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Ergot alkaloids are not essential for endophytic fungus-associated population suppression of the lesion nematode, Pratylenchus scribneri, on perennial ryegrass

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For more content, see Nematologica.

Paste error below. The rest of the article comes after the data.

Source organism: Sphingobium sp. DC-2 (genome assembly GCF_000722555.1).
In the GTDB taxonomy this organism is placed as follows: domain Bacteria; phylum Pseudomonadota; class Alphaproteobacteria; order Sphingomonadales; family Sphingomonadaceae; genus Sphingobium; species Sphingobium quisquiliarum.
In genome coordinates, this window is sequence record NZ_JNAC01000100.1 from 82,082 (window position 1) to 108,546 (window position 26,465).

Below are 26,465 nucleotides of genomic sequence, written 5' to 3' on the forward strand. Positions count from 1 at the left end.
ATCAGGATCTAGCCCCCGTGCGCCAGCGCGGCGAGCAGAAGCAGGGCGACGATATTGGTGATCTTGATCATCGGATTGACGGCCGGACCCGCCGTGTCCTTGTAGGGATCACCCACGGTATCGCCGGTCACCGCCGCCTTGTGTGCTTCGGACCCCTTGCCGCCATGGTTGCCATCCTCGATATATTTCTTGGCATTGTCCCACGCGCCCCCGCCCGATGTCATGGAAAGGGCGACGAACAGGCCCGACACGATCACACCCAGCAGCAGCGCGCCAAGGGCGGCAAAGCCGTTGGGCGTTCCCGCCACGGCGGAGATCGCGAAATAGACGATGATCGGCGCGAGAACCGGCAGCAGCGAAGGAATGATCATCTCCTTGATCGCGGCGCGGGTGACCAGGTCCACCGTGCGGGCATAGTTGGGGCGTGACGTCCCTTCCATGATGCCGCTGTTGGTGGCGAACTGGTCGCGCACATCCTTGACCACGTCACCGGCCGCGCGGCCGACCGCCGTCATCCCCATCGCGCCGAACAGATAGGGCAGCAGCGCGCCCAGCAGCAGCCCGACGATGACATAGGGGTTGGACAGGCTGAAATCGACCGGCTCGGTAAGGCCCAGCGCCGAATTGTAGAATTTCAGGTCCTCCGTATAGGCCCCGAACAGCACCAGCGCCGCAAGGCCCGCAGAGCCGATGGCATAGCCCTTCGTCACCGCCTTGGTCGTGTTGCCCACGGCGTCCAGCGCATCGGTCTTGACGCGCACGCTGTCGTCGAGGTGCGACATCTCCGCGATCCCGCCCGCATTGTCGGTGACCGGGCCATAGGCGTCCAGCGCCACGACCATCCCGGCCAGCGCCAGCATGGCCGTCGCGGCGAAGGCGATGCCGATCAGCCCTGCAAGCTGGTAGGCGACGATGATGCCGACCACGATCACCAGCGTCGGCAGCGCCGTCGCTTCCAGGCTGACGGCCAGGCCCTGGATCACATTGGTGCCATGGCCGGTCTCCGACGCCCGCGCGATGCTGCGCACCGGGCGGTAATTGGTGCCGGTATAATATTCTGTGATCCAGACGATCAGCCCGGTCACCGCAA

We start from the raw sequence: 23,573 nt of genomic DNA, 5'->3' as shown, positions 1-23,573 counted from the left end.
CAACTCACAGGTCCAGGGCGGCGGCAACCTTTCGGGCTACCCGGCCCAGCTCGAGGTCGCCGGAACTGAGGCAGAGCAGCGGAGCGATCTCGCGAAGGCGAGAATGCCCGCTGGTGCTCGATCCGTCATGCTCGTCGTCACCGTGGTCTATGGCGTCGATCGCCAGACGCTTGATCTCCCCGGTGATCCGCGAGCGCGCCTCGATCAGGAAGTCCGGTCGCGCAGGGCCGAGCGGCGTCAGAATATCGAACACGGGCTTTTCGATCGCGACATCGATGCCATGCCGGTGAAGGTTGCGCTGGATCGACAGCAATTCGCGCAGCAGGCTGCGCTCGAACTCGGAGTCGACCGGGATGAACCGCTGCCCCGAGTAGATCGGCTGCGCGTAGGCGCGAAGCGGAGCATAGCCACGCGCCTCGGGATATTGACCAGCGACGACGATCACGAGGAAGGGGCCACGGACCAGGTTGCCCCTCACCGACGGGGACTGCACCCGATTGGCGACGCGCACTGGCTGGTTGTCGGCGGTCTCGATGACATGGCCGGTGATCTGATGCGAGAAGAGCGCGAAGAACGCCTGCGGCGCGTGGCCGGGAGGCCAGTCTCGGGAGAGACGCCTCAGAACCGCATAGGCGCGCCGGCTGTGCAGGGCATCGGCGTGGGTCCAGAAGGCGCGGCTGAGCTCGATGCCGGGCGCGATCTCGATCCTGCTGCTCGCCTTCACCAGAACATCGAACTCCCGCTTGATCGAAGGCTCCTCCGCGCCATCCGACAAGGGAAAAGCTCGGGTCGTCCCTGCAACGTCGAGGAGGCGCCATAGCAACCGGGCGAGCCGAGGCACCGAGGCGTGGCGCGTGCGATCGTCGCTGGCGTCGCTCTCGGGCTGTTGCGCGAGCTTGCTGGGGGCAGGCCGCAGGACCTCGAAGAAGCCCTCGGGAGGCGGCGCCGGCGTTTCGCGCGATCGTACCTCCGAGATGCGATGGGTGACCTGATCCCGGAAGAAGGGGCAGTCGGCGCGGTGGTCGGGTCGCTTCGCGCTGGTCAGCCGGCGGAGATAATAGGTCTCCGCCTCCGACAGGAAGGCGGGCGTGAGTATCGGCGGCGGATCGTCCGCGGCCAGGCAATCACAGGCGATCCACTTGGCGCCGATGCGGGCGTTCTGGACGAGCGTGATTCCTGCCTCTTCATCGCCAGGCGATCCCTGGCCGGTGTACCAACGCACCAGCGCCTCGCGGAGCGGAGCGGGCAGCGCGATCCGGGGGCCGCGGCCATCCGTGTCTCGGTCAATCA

Several endophytic fungi of the genus Neotyphodium form symbiotic associations with Lolium spp. grasses and are renowned for production of bioactive alkaloids such as ergot alkaloids. Some of these endophytes make their grass partners less suitable as hosts for endoparasitic nematodes, including Pratylenchus spp. The potential for ergot alkaloids to affect nematode motility was investigated in vitro. Ergovaline, the ergot alkaloid pathway end product of several Neotyphodium spp., was the only ergot alkaloid tested that inhibited motility of Pratylenchus scribneri. The association of ergot alkaloids with nematode population suppression was examined in glasshouse experiments with strains of the perennial ryegrass endophyte Neotyphodium sp. isolate Lp1 (syn. Neotyphodium lolii × Epichloë typhina) that have been genetically modified to lack ergot alkaloids or to have an altered ergot alkaloid profile. Populations of P. scribneri were significantly smaller in pots of perennial ryegrass containing the wild-type, ergot alkaloid-producing endophyte than in pots of endophyte-free perennial ryegrass. Elimination of certain complex ergot alkaloids (ergovaline and lysergic acid amides) in one gene knockout strain, or complete elimination of ergot alkaloids in another, did not affect the ability of the endophyte to suppress populations of nematode. Presence and concentrations of ergot alkaloids in pseudostems were as expected based on presence and genotype of endophyte in each plant, but frequently were undetectable or in low concentration in roots. The data indicate that ergot alkaloids do not contribute significantly to the endophyte-associated suppression of Pratylenchus spp.


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